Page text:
Check out TheOriginalChatman’s ™S P O I L E R. FREE. review below!
As I left the theater earlier this evening, I heard the final words from some guy echo behind me that Black Panther was “not too much” and “not too less.” Furthermore, he shared with his friend that the movie itself was “just right.” I’d be hard pressed to disagree.
Black Panther follows the events after the death of T’Chaka, leader to fictional African nation Wakanda. Wakanda disguises itself as a poor third-world country; however, within its secretive holographic barriers is a country more technologically advanced than the outside world. The country’s main resource, vibranium, is a metal that absorbs any kinetic energy vibrations into it. T’Challa, T’Chaka’s only son, follows lineage as the new Black Panther and new king to Wakanda, vowing to protect its land and people from outside sources.
Photo Credit Marvel Studios
Within minutes of the film’s opening, you’ll notice that Wakanda is visually stunning to experience on the screen. It’s such a beautiful setting you’ll forget it doesn’t actually exist. Furthermore, Marvel and director Ryan Coogler (Fruitvale Station, Creed) bring a whole new light surrounding Africa. Hollywood typically has a tradition of undermining the overall cultural aesthetic of Africa, hugely ignoring its customs and other cultural elements. From the wardrobe the actors wear to traditional dances and rituals resembling real African traditions, Coogler pays homage to a place often overlooked by others.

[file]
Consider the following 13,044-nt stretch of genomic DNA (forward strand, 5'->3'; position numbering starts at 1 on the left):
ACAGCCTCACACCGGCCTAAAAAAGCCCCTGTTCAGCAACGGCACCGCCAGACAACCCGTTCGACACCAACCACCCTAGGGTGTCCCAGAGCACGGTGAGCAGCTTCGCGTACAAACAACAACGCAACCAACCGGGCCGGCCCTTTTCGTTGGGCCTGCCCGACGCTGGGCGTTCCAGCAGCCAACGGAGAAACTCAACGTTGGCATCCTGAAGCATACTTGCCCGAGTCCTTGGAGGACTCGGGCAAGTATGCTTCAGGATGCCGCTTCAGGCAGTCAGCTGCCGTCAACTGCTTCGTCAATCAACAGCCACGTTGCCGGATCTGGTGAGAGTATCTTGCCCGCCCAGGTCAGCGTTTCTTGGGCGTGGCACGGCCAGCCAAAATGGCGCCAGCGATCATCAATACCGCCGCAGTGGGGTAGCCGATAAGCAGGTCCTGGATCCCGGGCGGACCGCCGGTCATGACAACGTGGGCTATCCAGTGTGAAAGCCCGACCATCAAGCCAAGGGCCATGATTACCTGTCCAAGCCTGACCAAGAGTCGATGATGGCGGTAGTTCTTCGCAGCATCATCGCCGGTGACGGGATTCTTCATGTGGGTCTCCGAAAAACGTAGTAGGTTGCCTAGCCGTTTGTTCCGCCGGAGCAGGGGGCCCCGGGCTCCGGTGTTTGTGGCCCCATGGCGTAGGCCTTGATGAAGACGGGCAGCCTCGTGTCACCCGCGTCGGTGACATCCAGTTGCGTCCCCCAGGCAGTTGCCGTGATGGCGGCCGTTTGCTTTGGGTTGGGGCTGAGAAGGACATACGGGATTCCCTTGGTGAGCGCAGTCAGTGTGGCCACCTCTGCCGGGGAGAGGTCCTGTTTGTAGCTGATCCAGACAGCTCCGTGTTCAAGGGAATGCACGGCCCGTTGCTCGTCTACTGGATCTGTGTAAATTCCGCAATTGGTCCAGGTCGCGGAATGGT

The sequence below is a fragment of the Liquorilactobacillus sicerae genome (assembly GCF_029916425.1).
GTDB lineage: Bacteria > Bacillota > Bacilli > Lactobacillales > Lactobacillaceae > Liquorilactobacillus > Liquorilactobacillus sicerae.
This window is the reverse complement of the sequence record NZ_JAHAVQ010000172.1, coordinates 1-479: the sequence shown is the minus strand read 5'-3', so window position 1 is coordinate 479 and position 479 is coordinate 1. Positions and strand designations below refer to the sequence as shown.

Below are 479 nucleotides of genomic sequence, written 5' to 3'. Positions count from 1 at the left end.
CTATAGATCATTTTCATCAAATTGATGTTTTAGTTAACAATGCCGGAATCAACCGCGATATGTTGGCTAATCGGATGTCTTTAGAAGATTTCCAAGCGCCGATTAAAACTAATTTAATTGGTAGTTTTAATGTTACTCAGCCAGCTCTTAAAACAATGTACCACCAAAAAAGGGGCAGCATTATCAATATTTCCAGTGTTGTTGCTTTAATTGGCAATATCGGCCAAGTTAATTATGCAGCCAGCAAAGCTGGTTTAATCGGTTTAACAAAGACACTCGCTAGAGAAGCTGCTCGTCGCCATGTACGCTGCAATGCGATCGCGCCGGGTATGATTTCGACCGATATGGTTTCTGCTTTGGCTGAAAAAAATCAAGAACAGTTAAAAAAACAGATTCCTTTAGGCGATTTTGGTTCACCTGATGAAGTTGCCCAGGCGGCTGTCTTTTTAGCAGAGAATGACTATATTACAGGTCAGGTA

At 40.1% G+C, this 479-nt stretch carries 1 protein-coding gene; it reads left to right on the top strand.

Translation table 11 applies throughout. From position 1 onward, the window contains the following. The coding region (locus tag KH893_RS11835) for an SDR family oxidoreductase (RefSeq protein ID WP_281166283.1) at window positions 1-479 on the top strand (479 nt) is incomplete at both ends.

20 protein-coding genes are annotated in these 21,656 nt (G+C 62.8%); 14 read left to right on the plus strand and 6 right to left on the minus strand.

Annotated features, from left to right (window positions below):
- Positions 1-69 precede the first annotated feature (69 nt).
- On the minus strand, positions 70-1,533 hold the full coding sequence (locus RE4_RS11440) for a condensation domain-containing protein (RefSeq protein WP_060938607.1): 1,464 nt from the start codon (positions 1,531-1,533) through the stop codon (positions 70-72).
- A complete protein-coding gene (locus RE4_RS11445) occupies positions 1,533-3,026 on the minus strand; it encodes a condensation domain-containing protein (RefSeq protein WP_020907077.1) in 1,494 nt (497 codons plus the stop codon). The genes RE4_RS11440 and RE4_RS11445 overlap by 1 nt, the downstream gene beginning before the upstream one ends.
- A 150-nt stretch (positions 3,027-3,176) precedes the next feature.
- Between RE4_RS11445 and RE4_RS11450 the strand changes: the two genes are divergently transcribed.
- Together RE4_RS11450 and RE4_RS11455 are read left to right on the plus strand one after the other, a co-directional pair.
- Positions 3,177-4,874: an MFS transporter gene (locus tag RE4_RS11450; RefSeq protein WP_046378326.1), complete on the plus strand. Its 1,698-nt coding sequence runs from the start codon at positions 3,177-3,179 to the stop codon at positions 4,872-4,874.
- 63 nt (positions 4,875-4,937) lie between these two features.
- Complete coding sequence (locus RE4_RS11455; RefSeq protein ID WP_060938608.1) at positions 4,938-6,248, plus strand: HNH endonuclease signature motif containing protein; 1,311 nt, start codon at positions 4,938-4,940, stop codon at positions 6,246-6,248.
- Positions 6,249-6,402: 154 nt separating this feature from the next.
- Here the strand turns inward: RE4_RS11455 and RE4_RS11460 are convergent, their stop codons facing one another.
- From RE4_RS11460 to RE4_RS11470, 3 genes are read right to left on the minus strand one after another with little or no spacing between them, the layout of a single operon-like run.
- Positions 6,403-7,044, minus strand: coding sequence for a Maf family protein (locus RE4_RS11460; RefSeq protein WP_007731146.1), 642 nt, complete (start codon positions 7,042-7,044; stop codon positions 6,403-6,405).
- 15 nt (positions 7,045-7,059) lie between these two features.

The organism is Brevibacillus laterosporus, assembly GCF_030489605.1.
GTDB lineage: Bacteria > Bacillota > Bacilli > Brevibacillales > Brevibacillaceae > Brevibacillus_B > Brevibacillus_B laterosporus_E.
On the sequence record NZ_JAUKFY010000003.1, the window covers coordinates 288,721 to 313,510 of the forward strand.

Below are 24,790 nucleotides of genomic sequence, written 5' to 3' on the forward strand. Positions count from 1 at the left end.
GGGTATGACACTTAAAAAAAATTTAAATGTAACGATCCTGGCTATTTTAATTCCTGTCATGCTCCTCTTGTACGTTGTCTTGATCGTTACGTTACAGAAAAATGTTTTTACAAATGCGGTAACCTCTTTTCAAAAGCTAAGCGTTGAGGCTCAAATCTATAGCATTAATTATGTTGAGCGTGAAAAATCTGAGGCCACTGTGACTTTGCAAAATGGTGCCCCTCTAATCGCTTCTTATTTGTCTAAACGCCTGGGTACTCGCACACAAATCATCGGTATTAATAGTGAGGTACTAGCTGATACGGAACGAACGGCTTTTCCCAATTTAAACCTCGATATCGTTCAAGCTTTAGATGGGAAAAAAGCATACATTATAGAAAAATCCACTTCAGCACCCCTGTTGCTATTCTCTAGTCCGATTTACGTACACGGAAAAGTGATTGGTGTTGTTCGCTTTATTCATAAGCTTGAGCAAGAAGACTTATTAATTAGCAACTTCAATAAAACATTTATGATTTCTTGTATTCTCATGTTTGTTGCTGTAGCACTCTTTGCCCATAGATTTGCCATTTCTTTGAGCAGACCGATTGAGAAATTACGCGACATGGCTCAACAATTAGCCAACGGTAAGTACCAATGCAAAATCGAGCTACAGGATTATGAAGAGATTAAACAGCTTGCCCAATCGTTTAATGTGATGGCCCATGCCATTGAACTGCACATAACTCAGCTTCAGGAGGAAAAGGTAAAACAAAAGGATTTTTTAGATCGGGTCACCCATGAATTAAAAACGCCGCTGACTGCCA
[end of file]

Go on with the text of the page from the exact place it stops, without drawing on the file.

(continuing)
Aside from the visuals I gotta be honest and say….every. single. actor. DELIVERS! Chadwick Boseman and Michael B. Jordan‘s respective roles as T’Challa and Killmonger have ambitious motives. On one hand, T’Challa balances his duties as king as he deals with his own personal demons. On the other, Killmonger is quite possibly the first Marvel villain we feel sympathy for.
Let’s not forget the ladies also. Danai Gurira and Lupita Nyong’o characters Oloye and Nakia are so badass that they damn near steal the show as members of T’Challa’s all-women security force, the Dora Milaje. Meanwhile Letitia Wright represents as Shuri, the tech-saavy teenage sister of T’Challa. These characters tell an important narrative, especially in the superhero genre. Black Panther provides an opportunity for the female cast members to shine outside of basic supporting roles or love interests.
Photo Credit: Marvel Studios
Finally, there’s two points that briefly need to addressed.
- Black children can feel powerful, positive reinforcement when they are properly represented on the big screen. Ryan Coogler and Marvel do an amazing job of accomplishing this feat with this movie.
- On the surface, Black Panther is a superhero film. Yet it also serves as a strategically-placed reminder—which isn’t too politicized, so no worries! — of the sociopolitical problems underprivileged black people continue to face in the world today.
Thanks for reading TheOriginalChatman’s™ review of Black Panther! Feel free to drop a comment or two below. Don’t forget that it’s #WakandaForever. Until next time!